Top tips for the college fund

Top tips for the college fund

Not every child will go to college, but parents like to know the money’s there to give them the best start if they need it. Here are some tips on building a college fund.


The cost of higher education seems to be growing all the time – fees, the cost of living, the pressure of long term loans. But however our children’s lives might turn out, the fact is that more and more school leavers are being encouraged to take up some form of higher education, from intern training to full-on degree courses. All of these cost money, and whilst specific student loans can be repaid at a much more gradual rate, entering the job market already owing over £20,000 is not a happy prospect. So it’s understandable that as parents, we want to help where we can.


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It’s great if you want to start setting aside some money now to help your child when he or she leaves school, but can you afford it? (Bear in mind that parental financial support for students is means tested so don’t feel guilty if you cannot afford to pay into a college fund.)

Sit down and make a cold hard assessment of your incomings and outgoings. None of us can tell exactly what’s round the corner – from a boiler breakdown to a redundancy – but if there are major costs on the horizon that you do know about, factor these in.

Even if that leaves you with a small amount you can afford to save each month then great, it will soon accumulate.

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The right savings plan for you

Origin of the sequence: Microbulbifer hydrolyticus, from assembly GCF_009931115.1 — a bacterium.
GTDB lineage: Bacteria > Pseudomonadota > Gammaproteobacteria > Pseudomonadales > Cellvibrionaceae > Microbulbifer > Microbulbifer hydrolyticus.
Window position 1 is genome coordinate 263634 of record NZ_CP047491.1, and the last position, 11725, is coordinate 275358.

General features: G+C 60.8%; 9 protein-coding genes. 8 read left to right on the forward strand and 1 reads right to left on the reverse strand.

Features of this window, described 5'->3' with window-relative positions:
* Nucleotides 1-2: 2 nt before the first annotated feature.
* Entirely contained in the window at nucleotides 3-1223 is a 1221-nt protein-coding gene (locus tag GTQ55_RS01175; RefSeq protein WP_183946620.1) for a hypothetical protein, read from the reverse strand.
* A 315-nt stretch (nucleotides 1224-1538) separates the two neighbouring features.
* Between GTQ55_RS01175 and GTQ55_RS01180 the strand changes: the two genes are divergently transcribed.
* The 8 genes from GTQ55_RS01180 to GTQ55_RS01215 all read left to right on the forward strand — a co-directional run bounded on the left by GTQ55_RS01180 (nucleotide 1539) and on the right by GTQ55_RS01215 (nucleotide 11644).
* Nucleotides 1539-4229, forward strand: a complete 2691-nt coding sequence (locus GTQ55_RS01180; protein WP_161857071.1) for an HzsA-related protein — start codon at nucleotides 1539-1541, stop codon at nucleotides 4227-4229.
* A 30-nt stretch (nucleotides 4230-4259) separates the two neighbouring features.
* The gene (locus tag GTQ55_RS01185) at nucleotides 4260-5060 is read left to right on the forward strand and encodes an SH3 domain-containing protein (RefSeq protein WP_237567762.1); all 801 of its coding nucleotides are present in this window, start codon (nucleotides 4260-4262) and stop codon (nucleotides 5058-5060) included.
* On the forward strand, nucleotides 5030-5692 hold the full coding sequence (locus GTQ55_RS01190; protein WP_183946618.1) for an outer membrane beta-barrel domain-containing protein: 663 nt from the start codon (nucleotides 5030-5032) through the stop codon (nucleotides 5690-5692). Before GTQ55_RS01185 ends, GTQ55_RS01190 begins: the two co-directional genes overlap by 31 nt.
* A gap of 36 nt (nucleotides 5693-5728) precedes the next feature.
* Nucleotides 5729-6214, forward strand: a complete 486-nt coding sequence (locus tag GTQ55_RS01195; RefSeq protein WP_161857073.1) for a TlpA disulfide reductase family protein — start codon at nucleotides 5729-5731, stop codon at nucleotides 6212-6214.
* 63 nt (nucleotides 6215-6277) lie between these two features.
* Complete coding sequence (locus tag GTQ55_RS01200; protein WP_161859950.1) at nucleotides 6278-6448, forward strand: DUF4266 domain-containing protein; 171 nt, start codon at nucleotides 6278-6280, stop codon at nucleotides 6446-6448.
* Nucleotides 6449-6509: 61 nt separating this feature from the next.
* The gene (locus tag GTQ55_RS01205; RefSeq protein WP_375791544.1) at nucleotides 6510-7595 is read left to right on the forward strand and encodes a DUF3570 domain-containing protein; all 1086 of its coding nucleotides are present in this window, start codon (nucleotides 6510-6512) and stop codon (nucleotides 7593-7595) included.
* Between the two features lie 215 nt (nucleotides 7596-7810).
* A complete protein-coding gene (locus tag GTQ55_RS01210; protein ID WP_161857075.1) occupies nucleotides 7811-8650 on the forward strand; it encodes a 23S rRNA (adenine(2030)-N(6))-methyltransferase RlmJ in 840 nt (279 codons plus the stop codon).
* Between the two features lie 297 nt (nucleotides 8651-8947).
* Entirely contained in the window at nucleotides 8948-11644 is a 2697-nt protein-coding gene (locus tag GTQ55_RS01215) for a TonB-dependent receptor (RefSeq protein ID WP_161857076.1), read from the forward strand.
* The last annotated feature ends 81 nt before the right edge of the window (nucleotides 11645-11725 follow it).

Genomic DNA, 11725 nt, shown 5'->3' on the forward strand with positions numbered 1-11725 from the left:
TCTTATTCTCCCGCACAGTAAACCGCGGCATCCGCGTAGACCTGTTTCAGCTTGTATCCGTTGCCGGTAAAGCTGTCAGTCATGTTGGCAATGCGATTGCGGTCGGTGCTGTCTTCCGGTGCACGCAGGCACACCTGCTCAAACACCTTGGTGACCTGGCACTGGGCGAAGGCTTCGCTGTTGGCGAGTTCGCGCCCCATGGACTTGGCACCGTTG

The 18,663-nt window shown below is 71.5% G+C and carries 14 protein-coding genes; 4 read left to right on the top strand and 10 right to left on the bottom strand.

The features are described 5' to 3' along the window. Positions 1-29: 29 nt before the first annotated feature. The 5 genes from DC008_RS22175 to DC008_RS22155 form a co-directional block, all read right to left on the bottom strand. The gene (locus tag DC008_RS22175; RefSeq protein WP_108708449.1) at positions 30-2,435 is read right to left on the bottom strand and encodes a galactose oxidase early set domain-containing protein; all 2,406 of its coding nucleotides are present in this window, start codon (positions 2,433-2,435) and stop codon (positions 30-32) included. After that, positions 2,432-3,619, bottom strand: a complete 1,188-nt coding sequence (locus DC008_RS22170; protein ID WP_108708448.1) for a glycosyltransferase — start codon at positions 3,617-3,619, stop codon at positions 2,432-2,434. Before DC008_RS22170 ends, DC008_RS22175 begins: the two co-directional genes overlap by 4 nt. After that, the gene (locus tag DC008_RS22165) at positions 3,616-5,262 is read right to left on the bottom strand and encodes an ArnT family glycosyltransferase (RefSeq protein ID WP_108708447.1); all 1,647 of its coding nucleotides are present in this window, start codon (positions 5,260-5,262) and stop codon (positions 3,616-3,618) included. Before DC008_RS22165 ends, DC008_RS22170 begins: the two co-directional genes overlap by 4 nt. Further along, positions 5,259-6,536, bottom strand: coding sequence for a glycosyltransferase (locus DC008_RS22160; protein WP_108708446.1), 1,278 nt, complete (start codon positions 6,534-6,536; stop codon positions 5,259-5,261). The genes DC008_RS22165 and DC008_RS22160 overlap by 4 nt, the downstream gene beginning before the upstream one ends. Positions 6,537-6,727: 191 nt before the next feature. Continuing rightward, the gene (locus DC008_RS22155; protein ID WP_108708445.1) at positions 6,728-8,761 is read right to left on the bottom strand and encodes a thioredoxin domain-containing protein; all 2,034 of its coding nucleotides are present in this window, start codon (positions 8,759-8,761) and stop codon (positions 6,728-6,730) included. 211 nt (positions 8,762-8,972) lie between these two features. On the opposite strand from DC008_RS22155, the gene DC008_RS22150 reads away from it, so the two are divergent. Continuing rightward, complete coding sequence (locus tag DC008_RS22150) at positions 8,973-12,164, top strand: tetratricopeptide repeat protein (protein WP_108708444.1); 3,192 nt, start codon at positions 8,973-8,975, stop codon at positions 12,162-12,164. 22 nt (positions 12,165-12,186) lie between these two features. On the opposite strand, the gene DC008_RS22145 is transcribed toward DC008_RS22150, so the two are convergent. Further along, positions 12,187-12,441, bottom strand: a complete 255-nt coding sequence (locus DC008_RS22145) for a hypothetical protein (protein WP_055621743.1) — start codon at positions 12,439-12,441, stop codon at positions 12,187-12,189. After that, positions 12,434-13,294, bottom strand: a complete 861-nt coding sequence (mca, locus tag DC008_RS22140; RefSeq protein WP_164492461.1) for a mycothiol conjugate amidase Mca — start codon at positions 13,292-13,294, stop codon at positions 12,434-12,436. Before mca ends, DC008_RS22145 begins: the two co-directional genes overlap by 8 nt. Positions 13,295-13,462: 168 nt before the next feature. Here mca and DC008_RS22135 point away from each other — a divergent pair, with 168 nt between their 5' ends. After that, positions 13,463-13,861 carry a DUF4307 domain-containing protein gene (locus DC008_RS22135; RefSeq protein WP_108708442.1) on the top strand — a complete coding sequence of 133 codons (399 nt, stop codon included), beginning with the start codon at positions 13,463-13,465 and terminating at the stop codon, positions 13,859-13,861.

Ideally you want the money you put into a college fund to go in regularly so it’s a good idea if this is a set amount which automatically goes into the saving account each month. Think about what is a reasonable amount you know you will be able to afford.

Make sure you pick a savings account which is easy to manage –where you can change the amount being paid in with one phone call, and one which allows you to add larger lump sums now and then when you might have more cash to top up with, without having to pay a few for doing so.

If your bank is offering good rates on long term savings accounts then you might find that managing your money all in one place will be easiest for you, but don’t presume that the bank you know best is automatically offering the best savings rates.


The best savings offers
A college fund does not require the day to day ‘in and out’ activity of a regular current account so you should be able to find one with better interest rates.

Shop around for good rates, but bear in mind that banks offering a short-term whiz-bang deal to get you onboard might not perform so amazingly over the five to ten years you are paying into this fund, so take a look at the company’s longer term track record on good savings.

ISAs: These are good long term savings accounts when you don’t need to access the money for at least five years. How well they do is affected by the performance of stocks and shares. The upside is that you are not paying tax on the interest or dividends you make on the savings. You can pay a maximum of £7200 a year into an ISA. Bear in mind that with this kind of account there may be a management fee charged by your bank.

National Savings: These are a safe way to save. You could take out a mini cash ISA (it would have to be in your name unless your child is already over 16); Fixed Interest or Index Linked Savings Certificates (for savers aged seven and older); or get Children’s Bonus Bonds (which can be invested on behalf of children under 16 and last  for five years).

Topping up a Child Trust Fund: Children born on or after 1 September 2002 all get a £250 voucher from the government (with an extra £250 payment if the family’s income is below a certain level). This money is then used by you to set up a Child Trust Fund account. This account is flexible in that you or other relatives can add up to £1200 to the fund each year. It is accessible once your child reaches 18.

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